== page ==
Option Alternatives
• The buyer of the option may do the following prior to
  the option expiration:
   – exercise the option (get the futures position)
   – offset or liquidate the position
      • Buy a put ---sell same put
      • Buy a call---sell same call
   – allow the option to expire.
No obligation with an option purchase!
  When Is an Option Exercised?
• Options can be exercised if profitable.
  – a put option is profitable when the option strike
    is above the underlying futures price
    (the right to sell higher than the current futures
    price)

  – a call option is profitable when the strike price
    is below the underlying futures price
    (the right to buyer below the current market)
What About the Sellers of Options?

 • Option Seller (Writer):
   – receives the premium from the option buyer, and
   – must take the opposite position if the option is
     exercised.
   As a result,
   – the option seller must post margin, and
   – may face margin calls.
                Option Jargon
• In-the-money: An option is said to be in-the-
  money if it is profitable to exercise.

• Out-of-the-money: An option is said to be out-of-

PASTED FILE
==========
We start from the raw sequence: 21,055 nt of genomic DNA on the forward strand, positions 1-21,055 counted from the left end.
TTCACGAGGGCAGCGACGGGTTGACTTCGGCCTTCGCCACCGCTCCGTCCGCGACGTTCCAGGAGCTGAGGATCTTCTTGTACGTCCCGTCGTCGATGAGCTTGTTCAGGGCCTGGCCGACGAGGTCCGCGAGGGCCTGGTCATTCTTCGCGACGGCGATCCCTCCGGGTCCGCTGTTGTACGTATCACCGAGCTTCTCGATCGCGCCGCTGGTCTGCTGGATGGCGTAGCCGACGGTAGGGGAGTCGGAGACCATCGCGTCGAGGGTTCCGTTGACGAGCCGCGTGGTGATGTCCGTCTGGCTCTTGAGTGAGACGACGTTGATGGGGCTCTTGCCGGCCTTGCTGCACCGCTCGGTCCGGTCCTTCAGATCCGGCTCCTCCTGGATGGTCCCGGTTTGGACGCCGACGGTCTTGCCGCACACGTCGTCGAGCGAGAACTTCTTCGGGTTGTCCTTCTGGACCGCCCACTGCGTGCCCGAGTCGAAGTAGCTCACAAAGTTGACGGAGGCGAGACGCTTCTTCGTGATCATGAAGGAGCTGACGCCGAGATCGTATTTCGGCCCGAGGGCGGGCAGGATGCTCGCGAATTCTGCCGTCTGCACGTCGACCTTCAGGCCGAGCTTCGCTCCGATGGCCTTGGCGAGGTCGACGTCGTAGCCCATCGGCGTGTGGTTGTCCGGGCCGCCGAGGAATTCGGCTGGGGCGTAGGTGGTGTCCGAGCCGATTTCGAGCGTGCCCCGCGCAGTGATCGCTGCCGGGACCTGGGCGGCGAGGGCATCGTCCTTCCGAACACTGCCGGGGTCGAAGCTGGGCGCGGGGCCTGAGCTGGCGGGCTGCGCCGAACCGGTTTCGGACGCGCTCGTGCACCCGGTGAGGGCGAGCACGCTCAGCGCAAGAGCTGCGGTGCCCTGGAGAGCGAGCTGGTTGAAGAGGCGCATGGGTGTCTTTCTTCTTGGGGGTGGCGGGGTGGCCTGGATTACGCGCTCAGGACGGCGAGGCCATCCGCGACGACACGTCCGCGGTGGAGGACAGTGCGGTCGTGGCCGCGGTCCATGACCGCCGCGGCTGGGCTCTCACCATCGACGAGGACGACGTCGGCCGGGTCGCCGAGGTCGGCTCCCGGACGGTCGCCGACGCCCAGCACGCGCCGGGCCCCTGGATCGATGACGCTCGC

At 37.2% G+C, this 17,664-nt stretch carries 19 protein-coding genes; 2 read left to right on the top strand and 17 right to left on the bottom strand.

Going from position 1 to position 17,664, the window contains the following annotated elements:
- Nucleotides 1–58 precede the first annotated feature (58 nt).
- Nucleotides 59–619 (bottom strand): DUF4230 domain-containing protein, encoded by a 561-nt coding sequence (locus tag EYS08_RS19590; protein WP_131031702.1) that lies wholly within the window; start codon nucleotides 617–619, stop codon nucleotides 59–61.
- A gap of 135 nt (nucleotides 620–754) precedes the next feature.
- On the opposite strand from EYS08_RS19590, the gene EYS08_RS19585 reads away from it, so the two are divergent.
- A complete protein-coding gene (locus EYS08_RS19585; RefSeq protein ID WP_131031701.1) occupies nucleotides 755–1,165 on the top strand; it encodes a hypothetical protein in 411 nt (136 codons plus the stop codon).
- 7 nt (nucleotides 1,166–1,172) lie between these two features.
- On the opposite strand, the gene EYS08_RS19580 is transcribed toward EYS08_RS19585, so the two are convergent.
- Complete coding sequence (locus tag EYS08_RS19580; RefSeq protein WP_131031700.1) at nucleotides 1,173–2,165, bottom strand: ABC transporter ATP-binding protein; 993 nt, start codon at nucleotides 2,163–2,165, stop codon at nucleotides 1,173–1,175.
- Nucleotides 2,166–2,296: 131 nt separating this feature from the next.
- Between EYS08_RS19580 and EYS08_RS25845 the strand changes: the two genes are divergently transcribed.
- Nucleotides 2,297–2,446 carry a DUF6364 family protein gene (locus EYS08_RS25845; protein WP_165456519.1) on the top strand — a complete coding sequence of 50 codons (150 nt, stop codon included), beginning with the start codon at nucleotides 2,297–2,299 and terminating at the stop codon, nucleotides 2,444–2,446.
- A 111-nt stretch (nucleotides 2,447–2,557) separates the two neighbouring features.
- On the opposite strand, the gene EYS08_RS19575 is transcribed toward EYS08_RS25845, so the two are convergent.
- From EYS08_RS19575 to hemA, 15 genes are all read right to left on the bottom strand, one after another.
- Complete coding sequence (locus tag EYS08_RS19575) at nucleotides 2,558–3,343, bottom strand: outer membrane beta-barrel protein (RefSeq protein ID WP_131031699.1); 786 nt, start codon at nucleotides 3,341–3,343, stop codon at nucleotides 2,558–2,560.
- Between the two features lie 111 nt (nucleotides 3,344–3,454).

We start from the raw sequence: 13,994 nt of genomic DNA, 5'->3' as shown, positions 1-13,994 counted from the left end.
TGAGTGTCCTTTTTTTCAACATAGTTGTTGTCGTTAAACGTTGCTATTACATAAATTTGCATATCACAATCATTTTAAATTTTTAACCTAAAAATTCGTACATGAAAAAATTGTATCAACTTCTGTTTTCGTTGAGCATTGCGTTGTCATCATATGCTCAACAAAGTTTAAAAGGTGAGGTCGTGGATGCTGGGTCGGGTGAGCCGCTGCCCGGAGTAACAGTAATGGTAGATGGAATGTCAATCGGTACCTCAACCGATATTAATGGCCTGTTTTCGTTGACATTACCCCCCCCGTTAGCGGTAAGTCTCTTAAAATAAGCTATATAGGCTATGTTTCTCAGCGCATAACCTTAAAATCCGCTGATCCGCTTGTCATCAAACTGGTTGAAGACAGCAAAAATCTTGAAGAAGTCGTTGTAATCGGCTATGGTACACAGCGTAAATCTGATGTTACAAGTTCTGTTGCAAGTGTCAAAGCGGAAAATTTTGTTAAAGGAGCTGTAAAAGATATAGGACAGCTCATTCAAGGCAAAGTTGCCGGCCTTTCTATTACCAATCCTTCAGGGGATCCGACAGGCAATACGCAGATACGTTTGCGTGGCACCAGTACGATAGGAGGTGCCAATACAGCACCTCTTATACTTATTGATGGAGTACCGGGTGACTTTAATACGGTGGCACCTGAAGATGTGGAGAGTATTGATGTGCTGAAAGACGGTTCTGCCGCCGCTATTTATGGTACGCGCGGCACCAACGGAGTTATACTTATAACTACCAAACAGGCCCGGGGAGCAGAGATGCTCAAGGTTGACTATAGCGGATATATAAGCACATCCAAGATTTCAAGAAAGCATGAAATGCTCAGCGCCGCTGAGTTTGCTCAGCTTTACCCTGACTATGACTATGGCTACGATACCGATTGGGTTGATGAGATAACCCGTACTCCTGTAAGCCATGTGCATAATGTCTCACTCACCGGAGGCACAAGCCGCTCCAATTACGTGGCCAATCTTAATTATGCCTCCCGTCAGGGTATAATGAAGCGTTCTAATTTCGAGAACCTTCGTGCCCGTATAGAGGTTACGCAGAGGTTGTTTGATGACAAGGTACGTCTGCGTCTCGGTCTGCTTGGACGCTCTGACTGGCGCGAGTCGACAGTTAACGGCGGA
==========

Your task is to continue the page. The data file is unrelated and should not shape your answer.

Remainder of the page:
the-money if a loss would result if it were
  exercised.

• At-the-money: An option is at-the-money if its
  strike price is the same as its underlying futures
  price.
Valuing Options in the
        BioFuels Era
What Determines an Options Value?
1. Intrinsic Value: the positive value if an option
    were to be exercised
   – Put: Strike Price is Above the Current Futures
   – Call: Strike price is below the current Futures
2. Days to Expiration
    -Value increases as time to expiration increases
What Determines an Options Value?

3. Volatility of Underlying Futures
  •   Higher volatility increases option premiums

4. Interest Rates
  •   Higher interest rates lower option premiums
   BioFuels Era Impact on Options
               Value
• With the increase in biofuels demand for
  corn and uncertainty about supply, volatility
  of futures has increased!
  – Average volatility from 1980-2006: 18.3%
  – Average volatility in 2005: 21.9%
  – Average volatility in 2006: 28.8%
• This makes option premiums greater than
  when prices were lower and less volatile
                     Biofuels Era Impact on Options Value
                                  Value of $3.60 Dec07 Corn Put Premium
                                          Depending on Volatility
                     $0.45
                     $0.40
                     $0.35
Put Premium ($/bu)




                     $0.30